Hoverflies – pollinators and predators

Hoverflies are regular visitors to fields and gardens, flitting around flowers where they feed on nectar and pollen from late spring to autumn. Hoverflies, or flower flies, are a fascinating group of insects that mimic the appearance of bees, wasps and even hornets. It’s an example of Batesian mimicry when an animal looks like a poisonous animal, but its not poisonous itself, and this enables it to gain protection. The black and yellow colours of the hoverfly deter would-be predators even though they are completely harmless.

Hoverflies are true flies and are far more skilled in flight than bees and wasps, being able to hover and dart sideways. Its this style of flight marks them apart from the bee or wasp. A quick way to check it’s not a bee or wasp is to look for the single pair of wings and the lack of the narrow wasp-waist.

They are important pollinators and as the numbers of bees and bumblebees decline, their importance is even greater. Hoverflies visit flowers for their nectar and pollen, which is used to fuel their own growth and reproduction and unlike bees, is not used to feed young. They are solitary animals so forage over much great distances than bees and some species migrate. Scientists estimate that in summer as many as 4 billion hoverflies may arrive from Europe, spreading across southern England. Compare that to the estimated 5 billion honeybees for the whole of Britain and you can see why they are important.

But they are important predators too in our gardens. There are around 280 species of hoverfly in Britain, belonging to the family Syrphidae and more than half are predatory hoverflies with larvae that feed on aphids, thrips, scale insects, mites and more, so they are incredibly useful insects.  The female hoverflies lay their eggs on leaves near the prey.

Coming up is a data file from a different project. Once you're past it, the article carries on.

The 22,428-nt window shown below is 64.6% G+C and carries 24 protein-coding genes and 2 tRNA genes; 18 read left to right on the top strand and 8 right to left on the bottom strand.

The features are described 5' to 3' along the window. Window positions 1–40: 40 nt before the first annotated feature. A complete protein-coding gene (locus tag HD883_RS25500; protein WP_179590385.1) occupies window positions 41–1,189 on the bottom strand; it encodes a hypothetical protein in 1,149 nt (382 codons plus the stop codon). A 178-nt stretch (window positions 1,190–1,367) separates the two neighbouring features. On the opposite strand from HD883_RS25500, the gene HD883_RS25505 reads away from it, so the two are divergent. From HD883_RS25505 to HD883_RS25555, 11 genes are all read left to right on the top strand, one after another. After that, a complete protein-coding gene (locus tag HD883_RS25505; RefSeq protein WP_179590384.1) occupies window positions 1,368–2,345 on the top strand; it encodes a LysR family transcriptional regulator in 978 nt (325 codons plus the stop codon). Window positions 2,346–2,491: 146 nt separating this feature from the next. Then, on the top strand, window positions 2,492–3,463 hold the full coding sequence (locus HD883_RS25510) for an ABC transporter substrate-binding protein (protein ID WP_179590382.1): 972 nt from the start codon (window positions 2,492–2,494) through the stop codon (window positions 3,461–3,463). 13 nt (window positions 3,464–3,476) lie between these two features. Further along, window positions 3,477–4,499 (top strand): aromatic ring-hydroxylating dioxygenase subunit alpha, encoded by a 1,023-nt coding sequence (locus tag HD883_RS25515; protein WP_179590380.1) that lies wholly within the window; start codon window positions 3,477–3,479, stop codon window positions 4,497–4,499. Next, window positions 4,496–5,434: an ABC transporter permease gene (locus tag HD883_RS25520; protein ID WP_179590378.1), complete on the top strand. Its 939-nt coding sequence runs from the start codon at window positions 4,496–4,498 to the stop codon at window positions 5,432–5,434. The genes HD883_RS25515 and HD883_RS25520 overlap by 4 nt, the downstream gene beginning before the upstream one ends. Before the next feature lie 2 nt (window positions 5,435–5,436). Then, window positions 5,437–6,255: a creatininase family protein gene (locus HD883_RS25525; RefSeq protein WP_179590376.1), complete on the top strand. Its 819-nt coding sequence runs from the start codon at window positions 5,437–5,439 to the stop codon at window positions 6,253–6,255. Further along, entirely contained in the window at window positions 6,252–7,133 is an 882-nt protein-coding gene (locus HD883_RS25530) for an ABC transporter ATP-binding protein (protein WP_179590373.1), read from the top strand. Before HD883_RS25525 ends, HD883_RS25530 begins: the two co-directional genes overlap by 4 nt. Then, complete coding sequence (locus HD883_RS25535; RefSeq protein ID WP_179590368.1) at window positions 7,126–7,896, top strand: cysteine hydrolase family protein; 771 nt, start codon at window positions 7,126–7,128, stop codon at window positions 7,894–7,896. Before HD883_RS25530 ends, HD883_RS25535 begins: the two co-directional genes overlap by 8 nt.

The slug-like larva of the hoverfly that feeds on aphids and other small insects

Some larvae feed on plants or rotting plant matter, while a few parasitize other insects, but around half are predators. The larvae resemble small green slugs. and can be difficult to spot, so take care when you decide to spray soapy water over a blackfly-infested plant ass there may be larvae there too.

The flat yellow umbels of parsnip attract hoverflies

Attracting hoverflies into your garden

You can boost numbers of hoverflies in many ways. Hedgerows and other natural areas provide overwintering places so provide shady corners with fallen leaves where they can hide. But the best way is to plant nectar-rich flowers. Hoverflies have short mouthparts so they can only reach nectar in open, short flowers, for example, angelica, buckwheat, coriander, dill, fennel and parsley. They can reach nectar in other flowers if the width of the floral tube is wide and they can push their head into the flower to reach the nectaries. Cosmos, marigolds, limnanthes are great for some hoverflies, but their floret size is too long for the predatory species of hoverflies.

The rat-tailed larva of the drone fly (credit Brian Jones)

What are rat-tailed maggots?

One of the most common species is the drone fly (Eristalis tenax) which mimics a drone (male) bee.  The larvae have the rather unattractive name of rat-tailed maggots as they inhabit small stagnant pools. They can survive in oxygen-deficient water by using their abdominal breathing tubes. They rise to the surface of the water and breathe air through the long thin tubes. They can be found in almost any smelly pool of water.  To attract drone flies, simply stuff a handful of old leaves in a container of water and leave it outside.  The rotting smell will soon attract the attention of the female drone fly.